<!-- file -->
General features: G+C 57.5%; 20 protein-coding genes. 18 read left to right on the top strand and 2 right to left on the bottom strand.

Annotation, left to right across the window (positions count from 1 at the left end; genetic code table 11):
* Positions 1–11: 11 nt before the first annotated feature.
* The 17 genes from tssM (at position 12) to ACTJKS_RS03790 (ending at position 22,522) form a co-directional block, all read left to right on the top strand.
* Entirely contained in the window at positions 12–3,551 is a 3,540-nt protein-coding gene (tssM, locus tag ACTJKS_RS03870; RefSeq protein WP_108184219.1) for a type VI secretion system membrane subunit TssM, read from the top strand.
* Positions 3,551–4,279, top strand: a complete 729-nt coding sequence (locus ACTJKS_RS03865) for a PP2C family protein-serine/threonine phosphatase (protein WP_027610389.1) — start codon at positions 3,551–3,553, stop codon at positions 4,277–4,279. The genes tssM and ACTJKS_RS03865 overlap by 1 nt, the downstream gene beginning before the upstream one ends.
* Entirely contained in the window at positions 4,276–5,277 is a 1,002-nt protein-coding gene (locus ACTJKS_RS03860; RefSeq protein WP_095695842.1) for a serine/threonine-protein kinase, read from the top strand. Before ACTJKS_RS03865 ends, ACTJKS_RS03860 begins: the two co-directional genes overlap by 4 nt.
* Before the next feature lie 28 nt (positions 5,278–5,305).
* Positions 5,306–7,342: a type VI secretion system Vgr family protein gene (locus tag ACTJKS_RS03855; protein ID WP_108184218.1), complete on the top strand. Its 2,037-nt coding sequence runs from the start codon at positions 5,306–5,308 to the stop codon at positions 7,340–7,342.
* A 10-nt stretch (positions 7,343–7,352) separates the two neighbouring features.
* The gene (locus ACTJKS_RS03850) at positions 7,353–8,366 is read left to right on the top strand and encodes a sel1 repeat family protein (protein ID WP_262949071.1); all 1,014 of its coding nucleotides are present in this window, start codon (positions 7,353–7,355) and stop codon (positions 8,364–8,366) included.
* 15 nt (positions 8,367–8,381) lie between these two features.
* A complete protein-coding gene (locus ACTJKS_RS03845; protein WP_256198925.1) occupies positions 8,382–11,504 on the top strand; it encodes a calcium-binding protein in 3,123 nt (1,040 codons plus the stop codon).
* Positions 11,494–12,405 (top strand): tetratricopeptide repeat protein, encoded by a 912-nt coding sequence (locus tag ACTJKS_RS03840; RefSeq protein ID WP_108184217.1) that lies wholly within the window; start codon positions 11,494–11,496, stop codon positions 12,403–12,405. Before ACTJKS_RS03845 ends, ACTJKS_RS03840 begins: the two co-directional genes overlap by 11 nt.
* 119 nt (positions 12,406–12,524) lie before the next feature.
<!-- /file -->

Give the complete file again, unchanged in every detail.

General features: G+C 57.5%; 20 protein-coding genes. 18 read left to right on the top strand and 2 right to left on the bottom strand.

Annotation, left to right across the window (positions count from 1 at the left end; genetic code table 11):
* Positions 1–11: 11 nt before the first annotated feature.
* The 17 genes from tssM (at position 12) to ACTJKS_RS03790 (ending at position 22,522) form a co-directional block, all read left to right on the top strand.
* Entirely contained in the window at positions 12–3,551 is a 3,540-nt protein-coding gene (tssM, locus tag ACTJKS_RS03870; RefSeq protein WP_108184219.1) for a type VI secretion system membrane subunit TssM, read from the top strand.
* Positions 3,551–4,279, top strand: a complete 729-nt coding sequence (locus ACTJKS_RS03865) for a PP2C family protein-serine/threonine phosphatase (protein WP_027610389.1) — start codon at positions 3,551–3,553, stop codon at positions 4,277–4,279. The genes tssM and ACTJKS_RS03865 overlap by 1 nt, the downstream gene beginning before the upstream one ends.
* Entirely contained in the window at positions 4,276–5,277 is a 1,002-nt protein-coding gene (locus ACTJKS_RS03860; RefSeq protein WP_095695842.1) for a serine/threonine-protein kinase, read from the top strand. Before ACTJKS_RS03865 ends, ACTJKS_RS03860 begins: the two co-directional genes overlap by 4 nt.
* Before the next feature lie 28 nt (positions 5,278–5,305).
* Positions 5,306–7,342: a type VI secretion system Vgr family protein gene (locus tag ACTJKS_RS03855; protein ID WP_108184218.1), complete on the top strand. Its 2,037-nt coding sequence runs from the start codon at positions 5,306–5,308 to the stop codon at positions 7,340–7,342.
* A 10-nt stretch (positions 7,343–7,352) separates the two neighbouring features.
* The gene (locus ACTJKS_RS03850) at positions 7,353–8,366 is read left to right on the top strand and encodes a sel1 repeat family protein (protein ID WP_262949071.1); all 1,014 of its coding nucleotides are present in this window, start codon (positions 7,353–7,355) and stop codon (positions 8,364–8,366) included.
* 15 nt (positions 8,367–8,381) lie between these two features.
* A complete protein-coding gene (locus ACTJKS_RS03845; protein WP_256198925.1) occupies positions 8,382–11,504 on the top strand; it encodes a calcium-binding protein in 3,123 nt (1,040 codons plus the stop codon).
* Positions 11,494–12,405 (top strand): tetratricopeptide repeat protein, encoded by a 912-nt coding sequence (locus tag ACTJKS_RS03840; RefSeq protein ID WP_108184217.1) that lies wholly within the window; start codon positions 11,494–11,496, stop codon positions 12,403–12,405. Before ACTJKS_RS03845 ends, ACTJKS_RS03840 begins: the two co-directional genes overlap by 11 nt.
* 119 nt (positions 12,406–12,524) lie before the next feature.